Many geocell products look identical at first glance, but there can be major differences between them structurally. A primary difference is the cell size. A residential slope stabilization geocell will typically have a larger cell size than a load support geocell.
Below we are going to look at the difference between Load Support Grids and Slope Grids made by Cell-Tek. Each of these products has a particular use and on the surface this is not immediately evident.
See attached Data Sheets on each product and notice the diagram of cell dimensions on each page.
LSG geocells have a smaller aperture size than those of Slope Grid and mainly function as load-bearing structural base supports for applications like driveways, parking lots, or parking pads
SLP geocells look nearly identical to the structural geocells, but they have larger aperture size cells than those of the smaller LSG units and are used for applications such as: erosion control on hillsides.
There is a whole science behind geosynthetics and geocells. It is this science that tells us that “the smaller the cell, the greater the load support”. This relates to the mass inside a cell is stronger when the space is smaller.
It only matters in a load support application. Geocells are made up of long strips of material that are welded together to create WALLS. By confining the aggregates within the cell walls the aggregates themselves are much stronger.
For slope applications relating to slope protection and/or erosion control, these are not meant for load support applications because nobody is really walking or driving on these areas. For example, you could occasionally walk over an embankment but it’s not a normal route for pedestrian or vehicular traffic. Since the application isn’t load support, you technically don’t need a smaller cell. A larger cell works just fine!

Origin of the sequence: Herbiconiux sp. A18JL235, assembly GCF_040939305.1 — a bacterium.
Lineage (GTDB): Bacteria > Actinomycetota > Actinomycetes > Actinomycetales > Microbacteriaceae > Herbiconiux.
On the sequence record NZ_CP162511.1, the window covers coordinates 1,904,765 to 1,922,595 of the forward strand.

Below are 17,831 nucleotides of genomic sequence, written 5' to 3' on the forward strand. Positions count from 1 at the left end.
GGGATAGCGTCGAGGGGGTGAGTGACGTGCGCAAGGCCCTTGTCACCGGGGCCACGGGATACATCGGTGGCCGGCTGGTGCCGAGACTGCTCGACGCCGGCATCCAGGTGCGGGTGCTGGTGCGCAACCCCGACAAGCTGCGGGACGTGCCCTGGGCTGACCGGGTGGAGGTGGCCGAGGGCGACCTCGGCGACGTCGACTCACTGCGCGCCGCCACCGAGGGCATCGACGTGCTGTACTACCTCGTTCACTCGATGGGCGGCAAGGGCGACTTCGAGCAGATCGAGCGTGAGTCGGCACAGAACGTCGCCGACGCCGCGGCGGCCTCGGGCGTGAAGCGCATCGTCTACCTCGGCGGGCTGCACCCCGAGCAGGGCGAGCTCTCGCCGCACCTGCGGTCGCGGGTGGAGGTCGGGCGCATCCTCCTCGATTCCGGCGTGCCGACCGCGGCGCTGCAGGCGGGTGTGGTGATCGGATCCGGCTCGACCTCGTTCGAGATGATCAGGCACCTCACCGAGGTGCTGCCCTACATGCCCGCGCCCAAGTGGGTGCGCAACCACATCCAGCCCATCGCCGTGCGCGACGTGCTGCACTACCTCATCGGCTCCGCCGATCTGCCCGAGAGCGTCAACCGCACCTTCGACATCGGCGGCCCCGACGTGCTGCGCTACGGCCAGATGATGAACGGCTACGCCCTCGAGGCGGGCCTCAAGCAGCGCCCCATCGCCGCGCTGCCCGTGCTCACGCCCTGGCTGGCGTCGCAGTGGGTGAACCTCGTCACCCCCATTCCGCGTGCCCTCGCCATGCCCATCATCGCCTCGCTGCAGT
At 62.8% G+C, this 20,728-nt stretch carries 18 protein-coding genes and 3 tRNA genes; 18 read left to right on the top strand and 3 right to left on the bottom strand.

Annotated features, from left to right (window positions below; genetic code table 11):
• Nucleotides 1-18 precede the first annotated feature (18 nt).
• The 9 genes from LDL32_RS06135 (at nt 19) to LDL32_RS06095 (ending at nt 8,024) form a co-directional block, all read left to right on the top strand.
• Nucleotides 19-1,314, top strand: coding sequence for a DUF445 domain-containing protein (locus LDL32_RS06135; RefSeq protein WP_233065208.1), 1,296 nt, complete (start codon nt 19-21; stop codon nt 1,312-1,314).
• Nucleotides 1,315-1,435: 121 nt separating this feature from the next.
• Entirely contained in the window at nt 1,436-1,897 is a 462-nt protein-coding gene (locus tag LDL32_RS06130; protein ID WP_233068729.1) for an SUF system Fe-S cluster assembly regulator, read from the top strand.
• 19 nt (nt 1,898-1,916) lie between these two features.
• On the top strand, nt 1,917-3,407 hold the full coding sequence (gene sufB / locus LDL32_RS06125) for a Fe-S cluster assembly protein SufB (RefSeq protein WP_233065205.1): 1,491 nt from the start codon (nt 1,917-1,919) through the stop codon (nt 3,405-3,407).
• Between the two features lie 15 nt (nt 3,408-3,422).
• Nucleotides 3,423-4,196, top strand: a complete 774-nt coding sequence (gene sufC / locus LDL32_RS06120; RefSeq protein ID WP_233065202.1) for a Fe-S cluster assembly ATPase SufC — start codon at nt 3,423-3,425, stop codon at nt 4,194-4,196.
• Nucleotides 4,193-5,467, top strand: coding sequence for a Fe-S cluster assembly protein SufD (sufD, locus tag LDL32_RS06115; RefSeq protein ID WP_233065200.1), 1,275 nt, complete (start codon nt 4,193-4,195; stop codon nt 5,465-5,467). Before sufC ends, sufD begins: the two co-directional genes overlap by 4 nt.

Answer: it costs less money per square foot to make Slope Grid because it has larger holes which means less material per square foot. I say it’s like swiss cheese with big holes – the more holes you have, the less cheese! By making the cells larger we have a lower cost per sf product for those applications when load support isn’t necessary.
You could use the LSG for the same purpose as the Slope Grid; it would not hurt to have a smaller cell, but it would unnecessarily increase the cost.
If somebody has a sloped driveway they should use LSG because the main purpose is that of a driveway – a load support application – so you want the smaller cell size of the LSG series.
If somebody has extra LSG left over and want to use it on a slope project for erosion control – no problem!
Again, if somebody has a slope protection /erosion control project and they don’t plan to walk on it often or drive on it, then Slope Grid is the right option.